There are many pieces to the puzzle that influences how firms make hiring decisions. While it's probably impossible for you to know what the pieces to that puzzle are for your particular firm, your best bet is to gain an overall knowledge of the factors that most firms have to deal with-factors such as law firm politics, law firm economics, and the size of the summer associate class, for example.

The Time Lag Factor

Consider the fact that second-year recruiting is done almost two years in advance. So much can change within a firm from the time that you are hired during the fall of your second year and the time that you report to work as an associate once you've completed law school. A partner with millions of dollars of portable business can leave a firm, a major client may go to another law firm, regulatory changes can dry up work in a particular area—these are just a few examples. And infighting and indecision can also have an adverse effect on hiring.


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The Actual Hiring Decision

Firms decide to hire students in different ways. In most firms, the partners must vote on associate hiring decisions. This is often done after receiving recommendations from the recruiting committee and the wishes of certain practice or work groups. Large firms are sometimes organized along practice group lines, and hiring often follows this alignment. At Smith & Jones, for example, the trust and estates practice decides how many associates they want to hire for that practice, and the trust and estates partners actually determine which summer associates get hired for their practice. The method works for other departments in the firm as well.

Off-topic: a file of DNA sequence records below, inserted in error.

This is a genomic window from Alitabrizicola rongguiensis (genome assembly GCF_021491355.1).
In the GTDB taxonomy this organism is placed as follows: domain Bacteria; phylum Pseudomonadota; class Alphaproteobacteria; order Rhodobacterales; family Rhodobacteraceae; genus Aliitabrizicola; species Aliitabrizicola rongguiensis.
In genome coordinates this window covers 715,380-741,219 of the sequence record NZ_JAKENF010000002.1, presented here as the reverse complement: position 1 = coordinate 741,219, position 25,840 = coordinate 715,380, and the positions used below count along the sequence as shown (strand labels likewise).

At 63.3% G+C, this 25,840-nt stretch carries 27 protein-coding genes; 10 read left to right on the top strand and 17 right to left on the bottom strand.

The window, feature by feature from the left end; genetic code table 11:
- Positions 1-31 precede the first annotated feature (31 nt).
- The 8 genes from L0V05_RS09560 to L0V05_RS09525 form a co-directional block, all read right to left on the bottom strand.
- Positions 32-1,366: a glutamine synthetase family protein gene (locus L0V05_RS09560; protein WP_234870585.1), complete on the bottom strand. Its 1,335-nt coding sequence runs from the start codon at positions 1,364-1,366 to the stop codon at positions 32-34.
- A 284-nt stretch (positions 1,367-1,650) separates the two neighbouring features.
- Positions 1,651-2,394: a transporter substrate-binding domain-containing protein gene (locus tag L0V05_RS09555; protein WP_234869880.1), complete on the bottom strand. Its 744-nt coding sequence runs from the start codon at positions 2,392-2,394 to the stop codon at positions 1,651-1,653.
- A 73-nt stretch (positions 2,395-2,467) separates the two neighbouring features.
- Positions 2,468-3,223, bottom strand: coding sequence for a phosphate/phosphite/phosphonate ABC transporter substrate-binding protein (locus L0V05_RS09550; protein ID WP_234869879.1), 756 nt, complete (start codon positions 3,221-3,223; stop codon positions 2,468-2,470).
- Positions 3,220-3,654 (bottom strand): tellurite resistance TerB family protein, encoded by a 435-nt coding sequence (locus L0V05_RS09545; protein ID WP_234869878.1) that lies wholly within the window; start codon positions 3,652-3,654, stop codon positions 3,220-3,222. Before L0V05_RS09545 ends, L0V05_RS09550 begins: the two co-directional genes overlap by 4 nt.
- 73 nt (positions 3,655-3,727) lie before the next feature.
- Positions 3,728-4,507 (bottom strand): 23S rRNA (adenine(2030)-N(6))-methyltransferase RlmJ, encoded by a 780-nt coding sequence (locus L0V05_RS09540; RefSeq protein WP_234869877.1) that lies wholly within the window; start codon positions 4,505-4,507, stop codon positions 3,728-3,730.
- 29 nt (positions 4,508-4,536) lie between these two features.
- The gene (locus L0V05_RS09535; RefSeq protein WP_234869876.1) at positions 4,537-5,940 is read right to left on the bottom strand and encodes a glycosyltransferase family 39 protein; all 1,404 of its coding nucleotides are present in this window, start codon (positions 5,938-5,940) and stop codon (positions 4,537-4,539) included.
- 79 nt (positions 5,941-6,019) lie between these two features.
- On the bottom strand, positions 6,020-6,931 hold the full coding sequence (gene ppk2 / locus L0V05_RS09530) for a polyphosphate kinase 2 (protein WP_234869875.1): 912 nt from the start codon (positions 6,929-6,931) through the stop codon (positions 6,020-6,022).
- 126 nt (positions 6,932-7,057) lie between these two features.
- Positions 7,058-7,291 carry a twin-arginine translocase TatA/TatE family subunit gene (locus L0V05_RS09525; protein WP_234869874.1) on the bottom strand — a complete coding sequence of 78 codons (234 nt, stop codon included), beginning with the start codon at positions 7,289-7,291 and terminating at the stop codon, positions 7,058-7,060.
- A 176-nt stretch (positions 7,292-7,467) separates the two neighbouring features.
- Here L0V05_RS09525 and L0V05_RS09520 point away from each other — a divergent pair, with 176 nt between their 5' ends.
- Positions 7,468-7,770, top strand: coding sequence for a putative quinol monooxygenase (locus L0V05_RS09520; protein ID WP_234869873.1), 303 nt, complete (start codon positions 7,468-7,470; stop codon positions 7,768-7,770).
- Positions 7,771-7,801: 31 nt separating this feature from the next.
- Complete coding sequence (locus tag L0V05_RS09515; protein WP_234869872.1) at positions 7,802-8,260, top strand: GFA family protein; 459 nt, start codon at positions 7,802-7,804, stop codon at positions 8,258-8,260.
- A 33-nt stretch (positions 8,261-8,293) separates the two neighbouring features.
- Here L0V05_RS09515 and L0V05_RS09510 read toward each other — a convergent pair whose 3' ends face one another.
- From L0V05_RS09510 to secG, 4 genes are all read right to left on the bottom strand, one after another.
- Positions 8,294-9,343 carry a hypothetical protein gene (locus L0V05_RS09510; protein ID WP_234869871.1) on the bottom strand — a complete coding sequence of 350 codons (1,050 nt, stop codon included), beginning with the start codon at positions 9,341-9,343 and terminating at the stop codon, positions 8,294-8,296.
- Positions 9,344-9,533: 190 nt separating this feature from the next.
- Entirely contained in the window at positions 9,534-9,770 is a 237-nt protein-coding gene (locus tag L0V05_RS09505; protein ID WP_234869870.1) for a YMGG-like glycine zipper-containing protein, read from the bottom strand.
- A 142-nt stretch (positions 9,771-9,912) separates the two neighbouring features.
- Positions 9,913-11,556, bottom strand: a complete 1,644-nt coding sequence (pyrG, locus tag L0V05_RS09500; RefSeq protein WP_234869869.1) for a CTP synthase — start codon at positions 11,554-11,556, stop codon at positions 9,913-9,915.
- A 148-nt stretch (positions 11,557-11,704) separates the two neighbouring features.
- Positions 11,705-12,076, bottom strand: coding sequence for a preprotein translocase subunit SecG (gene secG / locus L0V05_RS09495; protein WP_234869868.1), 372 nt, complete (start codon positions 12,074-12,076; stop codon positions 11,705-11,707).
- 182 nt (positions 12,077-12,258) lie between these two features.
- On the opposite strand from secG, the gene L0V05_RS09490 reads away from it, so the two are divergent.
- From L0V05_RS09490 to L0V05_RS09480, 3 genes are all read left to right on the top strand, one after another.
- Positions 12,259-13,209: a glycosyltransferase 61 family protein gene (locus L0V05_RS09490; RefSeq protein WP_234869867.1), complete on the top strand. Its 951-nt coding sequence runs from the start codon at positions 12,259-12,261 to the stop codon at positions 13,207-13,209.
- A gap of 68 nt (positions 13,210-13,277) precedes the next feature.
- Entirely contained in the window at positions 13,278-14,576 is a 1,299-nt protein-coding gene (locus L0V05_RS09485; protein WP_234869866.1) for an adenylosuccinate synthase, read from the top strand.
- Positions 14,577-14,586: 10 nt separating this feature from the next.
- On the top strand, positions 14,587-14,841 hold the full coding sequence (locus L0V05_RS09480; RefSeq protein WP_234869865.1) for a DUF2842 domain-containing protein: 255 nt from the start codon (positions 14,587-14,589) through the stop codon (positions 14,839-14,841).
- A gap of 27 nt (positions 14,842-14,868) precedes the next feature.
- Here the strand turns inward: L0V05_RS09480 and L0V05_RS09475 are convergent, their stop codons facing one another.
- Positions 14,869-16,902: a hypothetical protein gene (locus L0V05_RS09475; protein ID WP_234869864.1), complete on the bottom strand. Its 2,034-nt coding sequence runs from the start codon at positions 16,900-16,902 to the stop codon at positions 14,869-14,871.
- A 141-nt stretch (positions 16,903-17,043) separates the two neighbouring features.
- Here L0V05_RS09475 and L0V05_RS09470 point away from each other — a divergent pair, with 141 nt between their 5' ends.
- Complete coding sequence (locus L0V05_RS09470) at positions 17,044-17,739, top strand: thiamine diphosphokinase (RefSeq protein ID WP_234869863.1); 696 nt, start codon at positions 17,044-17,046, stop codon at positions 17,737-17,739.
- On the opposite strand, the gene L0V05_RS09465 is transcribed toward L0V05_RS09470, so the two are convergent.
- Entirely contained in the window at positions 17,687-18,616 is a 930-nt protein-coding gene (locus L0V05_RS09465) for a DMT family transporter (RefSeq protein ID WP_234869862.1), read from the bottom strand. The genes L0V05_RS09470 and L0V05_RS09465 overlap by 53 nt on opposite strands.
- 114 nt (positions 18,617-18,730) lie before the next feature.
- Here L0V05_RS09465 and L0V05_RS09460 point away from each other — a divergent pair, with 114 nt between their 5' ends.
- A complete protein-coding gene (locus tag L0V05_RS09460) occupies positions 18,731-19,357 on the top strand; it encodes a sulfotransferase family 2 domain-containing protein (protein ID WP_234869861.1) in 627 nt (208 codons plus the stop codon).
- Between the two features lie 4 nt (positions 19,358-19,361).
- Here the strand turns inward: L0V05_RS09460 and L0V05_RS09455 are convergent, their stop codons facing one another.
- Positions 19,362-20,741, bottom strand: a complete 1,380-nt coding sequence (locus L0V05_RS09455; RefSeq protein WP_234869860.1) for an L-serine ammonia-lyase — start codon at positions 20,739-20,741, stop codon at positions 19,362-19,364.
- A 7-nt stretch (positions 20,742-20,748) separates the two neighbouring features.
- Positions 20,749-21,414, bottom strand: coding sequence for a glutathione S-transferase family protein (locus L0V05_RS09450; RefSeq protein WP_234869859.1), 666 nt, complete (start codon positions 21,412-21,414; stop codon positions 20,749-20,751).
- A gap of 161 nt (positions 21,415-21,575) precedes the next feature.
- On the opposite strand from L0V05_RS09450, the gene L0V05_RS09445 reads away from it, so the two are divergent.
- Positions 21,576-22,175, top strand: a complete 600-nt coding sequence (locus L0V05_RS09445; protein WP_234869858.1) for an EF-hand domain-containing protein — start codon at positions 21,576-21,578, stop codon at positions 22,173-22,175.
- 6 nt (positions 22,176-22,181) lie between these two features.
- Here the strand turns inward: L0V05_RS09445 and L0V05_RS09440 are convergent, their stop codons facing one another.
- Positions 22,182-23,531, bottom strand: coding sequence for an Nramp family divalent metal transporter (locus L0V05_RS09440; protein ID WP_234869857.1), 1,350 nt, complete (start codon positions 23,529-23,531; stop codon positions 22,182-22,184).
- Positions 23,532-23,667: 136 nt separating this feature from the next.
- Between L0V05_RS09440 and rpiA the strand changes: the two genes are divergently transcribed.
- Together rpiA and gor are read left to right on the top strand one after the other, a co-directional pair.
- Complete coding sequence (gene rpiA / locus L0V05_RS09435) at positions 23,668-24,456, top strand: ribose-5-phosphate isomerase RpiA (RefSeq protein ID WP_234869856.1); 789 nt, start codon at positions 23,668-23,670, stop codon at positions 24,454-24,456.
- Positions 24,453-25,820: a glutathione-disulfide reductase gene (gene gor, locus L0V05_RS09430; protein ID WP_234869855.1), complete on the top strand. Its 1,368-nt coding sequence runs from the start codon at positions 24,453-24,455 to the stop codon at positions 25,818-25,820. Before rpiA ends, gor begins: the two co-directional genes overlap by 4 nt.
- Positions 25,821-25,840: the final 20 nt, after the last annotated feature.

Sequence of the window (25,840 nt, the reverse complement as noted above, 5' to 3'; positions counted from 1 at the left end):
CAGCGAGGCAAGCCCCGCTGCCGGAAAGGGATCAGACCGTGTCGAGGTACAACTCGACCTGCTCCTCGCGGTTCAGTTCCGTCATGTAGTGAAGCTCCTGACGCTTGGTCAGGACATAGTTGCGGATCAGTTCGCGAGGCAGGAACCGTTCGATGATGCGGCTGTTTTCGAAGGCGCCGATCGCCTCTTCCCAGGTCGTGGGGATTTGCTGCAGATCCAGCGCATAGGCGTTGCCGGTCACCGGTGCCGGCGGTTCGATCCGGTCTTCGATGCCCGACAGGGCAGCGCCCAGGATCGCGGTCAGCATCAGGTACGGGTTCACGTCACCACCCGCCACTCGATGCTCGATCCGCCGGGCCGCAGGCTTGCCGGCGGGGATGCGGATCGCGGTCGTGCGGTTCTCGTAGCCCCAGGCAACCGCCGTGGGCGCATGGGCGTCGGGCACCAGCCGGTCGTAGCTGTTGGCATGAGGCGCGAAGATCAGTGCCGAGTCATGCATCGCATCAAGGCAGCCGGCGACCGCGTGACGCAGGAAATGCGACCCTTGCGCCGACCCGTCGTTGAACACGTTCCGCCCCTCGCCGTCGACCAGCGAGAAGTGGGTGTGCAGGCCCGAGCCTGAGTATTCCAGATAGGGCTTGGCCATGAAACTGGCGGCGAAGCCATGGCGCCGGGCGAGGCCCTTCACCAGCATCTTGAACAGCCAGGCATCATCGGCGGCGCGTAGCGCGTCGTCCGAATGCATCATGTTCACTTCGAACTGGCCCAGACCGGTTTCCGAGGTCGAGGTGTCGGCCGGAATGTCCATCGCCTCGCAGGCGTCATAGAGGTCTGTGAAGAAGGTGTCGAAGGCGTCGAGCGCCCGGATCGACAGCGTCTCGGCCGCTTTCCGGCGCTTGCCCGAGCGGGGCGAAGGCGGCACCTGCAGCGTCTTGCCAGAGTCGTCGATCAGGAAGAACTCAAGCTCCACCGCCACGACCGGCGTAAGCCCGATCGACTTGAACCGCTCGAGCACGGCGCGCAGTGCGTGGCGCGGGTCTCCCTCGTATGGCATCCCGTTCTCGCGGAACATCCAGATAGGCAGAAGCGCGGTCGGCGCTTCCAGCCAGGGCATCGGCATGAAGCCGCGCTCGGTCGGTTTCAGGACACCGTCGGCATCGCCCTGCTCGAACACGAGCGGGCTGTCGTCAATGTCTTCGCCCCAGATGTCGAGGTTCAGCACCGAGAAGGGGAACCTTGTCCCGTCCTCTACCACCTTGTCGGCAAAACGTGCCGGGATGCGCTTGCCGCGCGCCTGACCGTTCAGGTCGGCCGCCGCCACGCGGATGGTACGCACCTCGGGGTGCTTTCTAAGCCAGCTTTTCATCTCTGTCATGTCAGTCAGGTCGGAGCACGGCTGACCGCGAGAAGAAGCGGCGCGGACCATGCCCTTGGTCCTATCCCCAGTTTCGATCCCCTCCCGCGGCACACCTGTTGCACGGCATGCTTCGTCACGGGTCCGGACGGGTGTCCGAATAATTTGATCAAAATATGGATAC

Some large and medium-sized firms have a general rotation for the first year or two, and new associates are not assigned to a practice group until the end of the second year. Associates are hired as a "pool" based on the general projected needs of the firm. In small firms, the partners decide if they have the financial resources and the workload to hire additional associates.

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Alternative Summary

Harrison is the founder of BCG Attorney Search and several companies in the legal employment space that collectively gets thousands of attorneys jobs each year. Harrison’s writings about attorney careers and placement attract millions of reads each year. Harrison is widely considered the most successful recruiter in the United States and personally places multiple attorneys most weeks. His articles on legal search and placement are read by attorneys, law students and others millions of times per year.

More about Harrison

About LawCrossing

LawCrossing has received tens of thousands of attorneys jobs and has been the leading legal job board in the United States for almost two decades. LawCrossing helps attorneys dramatically improve their careers by locating every legal job opening in the market. Unlike other job sites, LawCrossing consolidates every job in the legal market and posts jobs regardless of whether or not an employer is paying. LawCrossing takes your legal career seriously and understands the legal profession. For more information, please visit www.LawCrossing.com.

published January 07, 2013

By CEO and Founder - BCG Attorney Search left
( 286 votes, average: 4.7 out of 5)
What do you think about this article? Rate it using the stars above and let us know what you think in the comments below.